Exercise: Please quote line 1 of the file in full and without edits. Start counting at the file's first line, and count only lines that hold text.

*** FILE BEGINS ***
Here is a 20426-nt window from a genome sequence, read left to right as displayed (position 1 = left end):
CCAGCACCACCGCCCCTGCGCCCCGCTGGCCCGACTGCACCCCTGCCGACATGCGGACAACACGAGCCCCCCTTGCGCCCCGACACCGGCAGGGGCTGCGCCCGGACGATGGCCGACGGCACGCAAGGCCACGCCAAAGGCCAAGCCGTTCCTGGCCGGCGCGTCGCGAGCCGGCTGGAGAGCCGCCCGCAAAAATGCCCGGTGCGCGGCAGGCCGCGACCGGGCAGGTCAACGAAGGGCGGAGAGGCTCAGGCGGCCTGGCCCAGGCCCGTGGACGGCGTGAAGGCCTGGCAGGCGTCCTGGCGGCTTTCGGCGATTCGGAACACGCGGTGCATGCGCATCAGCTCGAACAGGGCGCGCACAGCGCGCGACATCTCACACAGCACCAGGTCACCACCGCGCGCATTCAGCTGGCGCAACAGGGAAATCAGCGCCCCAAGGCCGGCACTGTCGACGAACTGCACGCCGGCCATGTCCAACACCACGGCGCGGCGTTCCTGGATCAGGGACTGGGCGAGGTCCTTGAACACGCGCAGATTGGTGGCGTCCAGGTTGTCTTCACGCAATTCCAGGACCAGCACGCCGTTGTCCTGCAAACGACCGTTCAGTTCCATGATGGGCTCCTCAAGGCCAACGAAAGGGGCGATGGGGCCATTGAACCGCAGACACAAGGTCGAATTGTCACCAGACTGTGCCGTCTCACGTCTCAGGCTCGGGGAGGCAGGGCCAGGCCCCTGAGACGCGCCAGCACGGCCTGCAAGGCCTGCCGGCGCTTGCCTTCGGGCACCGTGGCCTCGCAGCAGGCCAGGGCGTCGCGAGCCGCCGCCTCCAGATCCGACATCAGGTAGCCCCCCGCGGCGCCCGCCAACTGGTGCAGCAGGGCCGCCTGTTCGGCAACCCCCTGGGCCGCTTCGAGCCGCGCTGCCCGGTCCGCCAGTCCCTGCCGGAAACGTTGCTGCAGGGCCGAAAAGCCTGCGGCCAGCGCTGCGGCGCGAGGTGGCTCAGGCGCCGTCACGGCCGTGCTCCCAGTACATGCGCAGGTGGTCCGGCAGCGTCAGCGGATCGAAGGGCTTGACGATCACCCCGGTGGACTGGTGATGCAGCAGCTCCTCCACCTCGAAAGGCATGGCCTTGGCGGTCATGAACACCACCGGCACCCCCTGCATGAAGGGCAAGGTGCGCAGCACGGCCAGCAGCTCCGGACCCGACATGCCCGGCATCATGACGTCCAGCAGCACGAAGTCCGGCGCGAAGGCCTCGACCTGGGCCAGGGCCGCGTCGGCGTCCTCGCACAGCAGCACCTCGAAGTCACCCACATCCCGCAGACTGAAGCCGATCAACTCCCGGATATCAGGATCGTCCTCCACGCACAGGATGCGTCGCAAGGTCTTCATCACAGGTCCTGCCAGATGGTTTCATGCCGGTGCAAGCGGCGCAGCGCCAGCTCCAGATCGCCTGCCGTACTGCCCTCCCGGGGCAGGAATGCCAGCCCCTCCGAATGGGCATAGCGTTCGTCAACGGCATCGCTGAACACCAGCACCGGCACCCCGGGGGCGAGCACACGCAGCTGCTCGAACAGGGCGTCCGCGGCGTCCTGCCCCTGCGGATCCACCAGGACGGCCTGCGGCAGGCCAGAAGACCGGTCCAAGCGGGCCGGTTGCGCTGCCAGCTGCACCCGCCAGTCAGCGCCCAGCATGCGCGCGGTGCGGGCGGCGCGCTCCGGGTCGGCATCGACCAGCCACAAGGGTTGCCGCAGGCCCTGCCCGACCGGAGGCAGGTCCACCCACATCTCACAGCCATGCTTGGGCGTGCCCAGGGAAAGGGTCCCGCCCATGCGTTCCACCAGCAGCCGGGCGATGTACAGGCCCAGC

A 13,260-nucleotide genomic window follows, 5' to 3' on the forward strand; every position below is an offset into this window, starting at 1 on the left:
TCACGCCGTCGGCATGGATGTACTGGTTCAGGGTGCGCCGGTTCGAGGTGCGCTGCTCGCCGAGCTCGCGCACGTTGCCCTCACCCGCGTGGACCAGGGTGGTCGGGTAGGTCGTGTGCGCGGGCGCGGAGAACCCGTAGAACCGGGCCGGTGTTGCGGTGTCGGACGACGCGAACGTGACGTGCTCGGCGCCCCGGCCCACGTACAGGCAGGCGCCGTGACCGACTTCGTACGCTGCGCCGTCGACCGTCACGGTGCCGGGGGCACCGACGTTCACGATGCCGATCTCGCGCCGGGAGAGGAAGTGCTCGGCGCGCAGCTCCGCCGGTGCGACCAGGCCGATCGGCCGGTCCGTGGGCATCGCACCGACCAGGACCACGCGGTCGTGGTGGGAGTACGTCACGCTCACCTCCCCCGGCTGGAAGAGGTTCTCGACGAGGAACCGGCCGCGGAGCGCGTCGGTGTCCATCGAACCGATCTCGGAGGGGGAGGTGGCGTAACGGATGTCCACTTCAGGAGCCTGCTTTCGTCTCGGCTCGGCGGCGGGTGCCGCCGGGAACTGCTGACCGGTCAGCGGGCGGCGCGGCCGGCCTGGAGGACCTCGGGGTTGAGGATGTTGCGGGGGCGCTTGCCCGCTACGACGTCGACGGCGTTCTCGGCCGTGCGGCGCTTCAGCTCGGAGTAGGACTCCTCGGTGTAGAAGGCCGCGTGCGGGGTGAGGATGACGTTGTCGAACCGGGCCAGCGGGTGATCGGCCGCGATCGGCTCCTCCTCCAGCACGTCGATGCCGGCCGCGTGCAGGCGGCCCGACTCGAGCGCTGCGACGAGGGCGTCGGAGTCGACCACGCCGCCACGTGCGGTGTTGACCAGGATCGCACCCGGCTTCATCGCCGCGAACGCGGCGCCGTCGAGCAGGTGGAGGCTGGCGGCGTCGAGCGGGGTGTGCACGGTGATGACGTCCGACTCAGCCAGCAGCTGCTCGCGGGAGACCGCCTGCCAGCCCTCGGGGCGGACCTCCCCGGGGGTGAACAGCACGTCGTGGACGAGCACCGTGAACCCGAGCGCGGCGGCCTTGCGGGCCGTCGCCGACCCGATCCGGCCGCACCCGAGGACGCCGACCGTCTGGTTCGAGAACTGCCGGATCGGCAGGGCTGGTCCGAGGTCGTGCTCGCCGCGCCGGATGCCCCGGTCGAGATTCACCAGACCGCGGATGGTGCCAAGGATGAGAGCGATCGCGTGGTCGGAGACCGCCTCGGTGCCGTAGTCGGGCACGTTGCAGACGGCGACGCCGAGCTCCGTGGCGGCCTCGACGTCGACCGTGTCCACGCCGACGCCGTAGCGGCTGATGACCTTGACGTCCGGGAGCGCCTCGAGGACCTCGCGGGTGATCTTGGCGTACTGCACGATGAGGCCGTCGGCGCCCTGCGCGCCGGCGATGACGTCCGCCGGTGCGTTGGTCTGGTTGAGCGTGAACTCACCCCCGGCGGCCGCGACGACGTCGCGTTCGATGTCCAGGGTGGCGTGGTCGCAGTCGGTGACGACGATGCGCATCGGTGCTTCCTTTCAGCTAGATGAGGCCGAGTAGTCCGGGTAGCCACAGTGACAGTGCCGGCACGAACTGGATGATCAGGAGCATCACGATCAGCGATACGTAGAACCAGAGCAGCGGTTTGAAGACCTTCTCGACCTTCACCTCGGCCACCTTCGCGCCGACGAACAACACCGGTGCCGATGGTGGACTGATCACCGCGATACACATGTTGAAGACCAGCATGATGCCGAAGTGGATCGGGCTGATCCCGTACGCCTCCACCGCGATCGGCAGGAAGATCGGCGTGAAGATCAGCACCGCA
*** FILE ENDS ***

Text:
Here is a 20426-nt window from a genome sequence, read left to right as displayed (position 1 = left end):